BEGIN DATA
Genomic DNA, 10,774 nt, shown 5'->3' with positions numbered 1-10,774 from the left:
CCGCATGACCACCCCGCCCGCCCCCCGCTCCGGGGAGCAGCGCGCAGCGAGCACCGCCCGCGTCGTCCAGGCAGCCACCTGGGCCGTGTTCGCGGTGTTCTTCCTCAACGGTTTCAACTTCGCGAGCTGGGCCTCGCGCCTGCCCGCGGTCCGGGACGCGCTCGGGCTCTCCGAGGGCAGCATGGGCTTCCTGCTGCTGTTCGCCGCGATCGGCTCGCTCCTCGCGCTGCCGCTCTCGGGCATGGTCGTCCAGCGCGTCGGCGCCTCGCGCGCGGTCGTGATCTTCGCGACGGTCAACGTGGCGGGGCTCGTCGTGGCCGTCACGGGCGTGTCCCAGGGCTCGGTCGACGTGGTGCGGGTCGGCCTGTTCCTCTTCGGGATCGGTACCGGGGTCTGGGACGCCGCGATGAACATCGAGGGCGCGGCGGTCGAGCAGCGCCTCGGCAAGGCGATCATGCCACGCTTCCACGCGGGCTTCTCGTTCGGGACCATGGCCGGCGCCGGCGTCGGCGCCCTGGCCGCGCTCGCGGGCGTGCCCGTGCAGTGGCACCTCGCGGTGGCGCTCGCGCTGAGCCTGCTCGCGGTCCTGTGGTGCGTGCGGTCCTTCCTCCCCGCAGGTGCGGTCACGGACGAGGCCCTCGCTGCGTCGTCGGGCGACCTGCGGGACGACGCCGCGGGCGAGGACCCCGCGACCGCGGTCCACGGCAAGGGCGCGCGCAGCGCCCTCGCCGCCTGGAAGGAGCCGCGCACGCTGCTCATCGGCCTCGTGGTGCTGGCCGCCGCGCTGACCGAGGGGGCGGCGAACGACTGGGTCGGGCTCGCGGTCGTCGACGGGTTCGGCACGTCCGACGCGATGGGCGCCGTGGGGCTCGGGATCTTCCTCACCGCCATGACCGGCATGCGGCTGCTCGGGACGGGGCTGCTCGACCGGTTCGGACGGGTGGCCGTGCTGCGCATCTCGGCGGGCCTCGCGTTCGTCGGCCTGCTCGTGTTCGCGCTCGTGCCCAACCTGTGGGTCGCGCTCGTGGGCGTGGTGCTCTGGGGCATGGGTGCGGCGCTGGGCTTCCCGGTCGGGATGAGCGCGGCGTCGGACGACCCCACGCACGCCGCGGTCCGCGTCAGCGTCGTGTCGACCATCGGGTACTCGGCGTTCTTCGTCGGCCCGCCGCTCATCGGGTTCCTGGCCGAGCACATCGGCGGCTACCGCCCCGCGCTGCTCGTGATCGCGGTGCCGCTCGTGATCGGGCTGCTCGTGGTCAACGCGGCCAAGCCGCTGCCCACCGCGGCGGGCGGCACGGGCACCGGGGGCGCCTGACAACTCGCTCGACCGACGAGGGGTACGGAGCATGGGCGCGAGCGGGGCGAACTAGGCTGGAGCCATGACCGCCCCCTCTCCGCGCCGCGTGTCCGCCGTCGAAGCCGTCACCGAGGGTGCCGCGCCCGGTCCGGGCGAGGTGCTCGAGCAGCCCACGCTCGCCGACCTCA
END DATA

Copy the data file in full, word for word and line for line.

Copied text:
Genomic DNA, 10,774 nt, shown 5'->3' with positions numbered 1-10,774 from the left:
CCGCATGACCACCCCGCCCGCCCCCCGCTCCGGGGAGCAGCGCGCAGCGAGCACCGCCCGCGTCGTCCAGGCAGCCACCTGGGCCGTGTTCGCGGTGTTCTTCCTCAACGGTTTCAACTTCGCGAGCTGGGCCTCGCGCCTGCCCGCGGTCCGGGACGCGCTCGGGCTCTCCGAGGGCAGCATGGGCTTCCTGCTGCTGTTCGCCGCGATCGGCTCGCTCCTCGCGCTGCCGCTCTCGGGCATGGTCGTCCAGCGCGTCGGCGCCTCGCGCGCGGTCGTGATCTTCGCGACGGTCAACGTGGCGGGGCTCGTCGTGGCCGTCACGGGCGTGTCCCAGGGCTCGGTCGACGTGGTGCGGGTCGGCCTGTTCCTCTTCGGGATCGGTACCGGGGTCTGGGACGCCGCGATGAACATCGAGGGCGCGGCGGTCGAGCAGCGCCTCGGCAAGGCGATCATGCCACGCTTCCACGCGGGCTTCTCGTTCGGGACCATGGCCGGCGCCGGCGTCGGCGCCCTGGCCGCGCTCGCGGGCGTGCCCGTGCAGTGGCACCTCGCGGTGGCGCTCGCGCTGAGCCTGCTCGCGGTCCTGTGGTGCGTGCGGTCCTTCCTCCCCGCAGGTGCGGTCACGGACGAGGCCCTCGCTGCGTCGTCGGGCGACCTGCGGGACGACGCCGCGGGCGAGGACCCCGCGACCGCGGTCCACGGCAAGGGCGCGCGCAGCGCCCTCGCCGCCTGGAAGGAGCCGCGCACGCTGCTCATCGGCCTCGTGGTGCTGGCCGCCGCGCTGACCGAGGGGGCGGCGAACGACTGGGTCGGGCTCGCGGTCGTCGACGGGTTCGGCACGTCCGACGCGATGGGCGCCGTGGGGCTCGGGATCTTCCTCACCGCCATGACCGGCATGCGGCTGCTCGGGACGGGGCTGCTCGACCGGTTCGGACGGGTGGCCGTGCTGCGCATCTCGGCGGGCCTCGCGTTCGTCGGCCTGCTCGTGTTCGCGCTCGTGCCCAACCTGTGGGTCGCGCTCGTGGGCGTGGTGCTCTGGGGCATGGGTGCGGCGCTGGGCTTCCCGGTCGGGATGAGCGCGGCGTCGGACGACCCCACGCACGCCGCGGTCCGCGTCAGCGTCGTGTCGACCATCGGGTACTCGGCGTTCTTCGTCGGCCCGCCGCTCATCGGGTTCCTGGCCGAGCACATCGGCGGCTACCGCCCCGCGCTGCTCGTGATCGCGGTGCCGCTCGTGATCGGGCTGCTCGTGGTCAACGCGGCCAAGCCGCTGCCCACCGCGGCGGGCGGCACGGGCACCGGGGGCGCCTGACAACTCGCTCGACCGACGAGGGGTACGGAGCATGGGCGCGAGCGGGGCGAACTAGGCTGGAGCCATGACCGCCCCCTCTCCGCGCCGCGTGTCCGCCGTCGAAGCCGTCACCGAGGGTGCCGCGCCCGGTCCGGGCGAGGTGCTCGAGCAGCCCACGCTCGCCGACCTCA